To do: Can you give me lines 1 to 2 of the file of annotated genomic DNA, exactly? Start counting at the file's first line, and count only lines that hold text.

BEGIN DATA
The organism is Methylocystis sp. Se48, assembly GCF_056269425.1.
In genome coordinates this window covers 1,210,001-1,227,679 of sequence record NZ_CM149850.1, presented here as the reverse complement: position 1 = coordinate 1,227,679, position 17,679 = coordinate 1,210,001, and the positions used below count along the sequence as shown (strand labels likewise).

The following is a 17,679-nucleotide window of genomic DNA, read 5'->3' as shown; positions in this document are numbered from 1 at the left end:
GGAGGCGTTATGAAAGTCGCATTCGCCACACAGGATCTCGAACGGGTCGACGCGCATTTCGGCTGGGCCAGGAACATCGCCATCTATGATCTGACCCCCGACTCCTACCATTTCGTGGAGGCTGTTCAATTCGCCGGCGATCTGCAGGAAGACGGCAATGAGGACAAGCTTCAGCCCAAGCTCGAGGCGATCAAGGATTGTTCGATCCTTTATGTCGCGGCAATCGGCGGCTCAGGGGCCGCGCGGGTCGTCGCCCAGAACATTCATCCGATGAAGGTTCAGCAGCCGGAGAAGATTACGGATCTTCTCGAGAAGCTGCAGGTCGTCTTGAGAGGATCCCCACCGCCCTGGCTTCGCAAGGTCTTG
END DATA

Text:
The organism is Methylocystis sp. Se48, assembly GCF_056269425.1.
In genome coordinates this window covers 1,210,001-1,227,679 of sequence record NZ_CM149850.1, presented here as the reverse complement: position 1 = coordinate 1,227,679, position 17,679 = coordinate 1,210,001, and the positions used below count along the sequence as shown (strand labels likewise).